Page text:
>>
>>
>> The only real situation that I can imagine to be problematic:
>>
>> - if the interval goes to +Inf (or -Inf): I do not know if there
>> would be any effects when including +Inf (or -Inf).
>>
>>
>> Leonard
>>
>>
>> On 9/18/2021 1:14 AM, Andrew Simmons wrote:
>>> While it is not explicitly mentioned anywhere in the
>>> documentation for .bincode, I suspect 'include.lowest = FALSE' is
>>> the default to keep the definitions of the bins consistent. For
>>> example:
>>>
>>>
>>> x <- 0:20
>>> breaks1 <- seq.int <http://seq.int>(0, 16, 4)
>>> breaks2 <- seq.int <http://seq.int>(0, 20, 4)
>>> cbind(
>>> .bincode(x, breaks1, right = FALSE, include.lowest = TRUE),
>>> .bincode(x, breaks2, right = FALSE, include.lowest = TRUE)
>>> )
>>>
>>>
>>> by having 'include.lowest = TRUE' with different ends, you can
>>> get inconsistent behaviour. While this probably wouldn't be an
>>> issue with 'real' data, this would seem like something you'd want
>>> to avoid by default. The definitions of the bins are
>>>
>>>
>>> [0, 4)
>>> [4, 8)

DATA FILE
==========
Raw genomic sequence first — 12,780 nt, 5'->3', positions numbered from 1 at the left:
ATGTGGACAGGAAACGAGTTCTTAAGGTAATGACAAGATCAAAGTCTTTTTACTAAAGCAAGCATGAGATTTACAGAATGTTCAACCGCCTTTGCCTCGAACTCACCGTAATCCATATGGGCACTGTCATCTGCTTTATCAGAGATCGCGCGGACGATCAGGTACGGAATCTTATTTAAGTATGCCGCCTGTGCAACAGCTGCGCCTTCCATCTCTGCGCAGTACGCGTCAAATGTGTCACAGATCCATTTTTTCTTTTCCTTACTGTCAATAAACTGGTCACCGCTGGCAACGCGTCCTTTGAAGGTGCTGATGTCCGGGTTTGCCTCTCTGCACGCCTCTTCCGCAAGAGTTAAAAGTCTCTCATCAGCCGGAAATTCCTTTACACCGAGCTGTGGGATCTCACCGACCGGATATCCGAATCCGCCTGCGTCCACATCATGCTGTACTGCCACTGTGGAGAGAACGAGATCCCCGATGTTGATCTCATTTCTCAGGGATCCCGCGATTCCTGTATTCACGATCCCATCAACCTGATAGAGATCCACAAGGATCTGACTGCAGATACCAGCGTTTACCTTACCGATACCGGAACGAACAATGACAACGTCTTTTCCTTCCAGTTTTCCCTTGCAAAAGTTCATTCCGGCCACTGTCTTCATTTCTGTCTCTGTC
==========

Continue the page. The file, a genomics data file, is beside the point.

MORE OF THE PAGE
>>> [8, 12)
>>> [12, 16]
>>>
>>>
>>> and
>>>
>>>
>>> [0, 4)
>>> [4, 8)
>>> [8, 12)
>>> [12, 16)
>>> [16, 20]
>>>
>>>
>>> so you can see where the inconsistent behaviour comes from. You
>>> might be able to get R-core to add argument 'warn', but probably
>>> not to change the default of 'include.lowest'. I hope this helps
>>>
>>>
>>> On Fri, Sep 17, 2021 at 6:01 PM Leonard Mada <leo.mada using syonic.eu
>>> <mailto:leo.mada using syonic.eu>> wrote:
>>>
>>> Thank you Andrew.
>>>
>>>
>>> Is there any reason not to make: include.lowest = TRUE the
>>> default?
>>>
>>>
>>> Regarding the NA:
>>>
>>> The user still has to suspect that some values were not
>>> included and run that test.
>>>
>>>
>>> Leonard
>>>
>>>
>>> On 9/18/2021 12:53 AM, Andrew Simmons wrote:
>>>> Regarding your first point, argument 'include.lowest'
>>>> already handles this specific case, see ?.bincode
>>>>
>>>> Your second point, maybe it could be helpful, but since both
>>>> 'cut.default' and '.bincode' return NA if a value isn't
>>>> within a bin, you could make something like this on your own.
>>>> Might be worth pitching to R-bugs on the wishlist.
>>>>
>>>>
>>>>
>>>> On Fri, Sep 17, 2021, 17:45 Leonard Mada via R-help
>>>> <r-help using r-project.org <mailto:r-help using r-project.org>> wrote:
>>>>
>>>> Hello List members,
>>>>
>>>>
>>>> the following improvements would be useful for function
>>>> cut (and .bincode):
>>>>
>>>>
>>>> 1.) Argument: Include extremes
>>>> extremes = TRUE
>>>> if(right == FALSE) {
>>>> # include also right for last interval;
>>>> } else {
>>>> # include also left for first interval;
>>>> }
>>>>
>>>>
>>>> 2.) Argument: warn = TRUE
>>>>
>>>> Warn if any values are not included in the intervals.
>>>>
>>>>
>>>> Motivation:
>>>> - reduce risk of errors when using function cut();
>>>>
>>>>
>>>> Sincerely,
>>>>
>>>>
>>>> Leonard
>>>>
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>>>>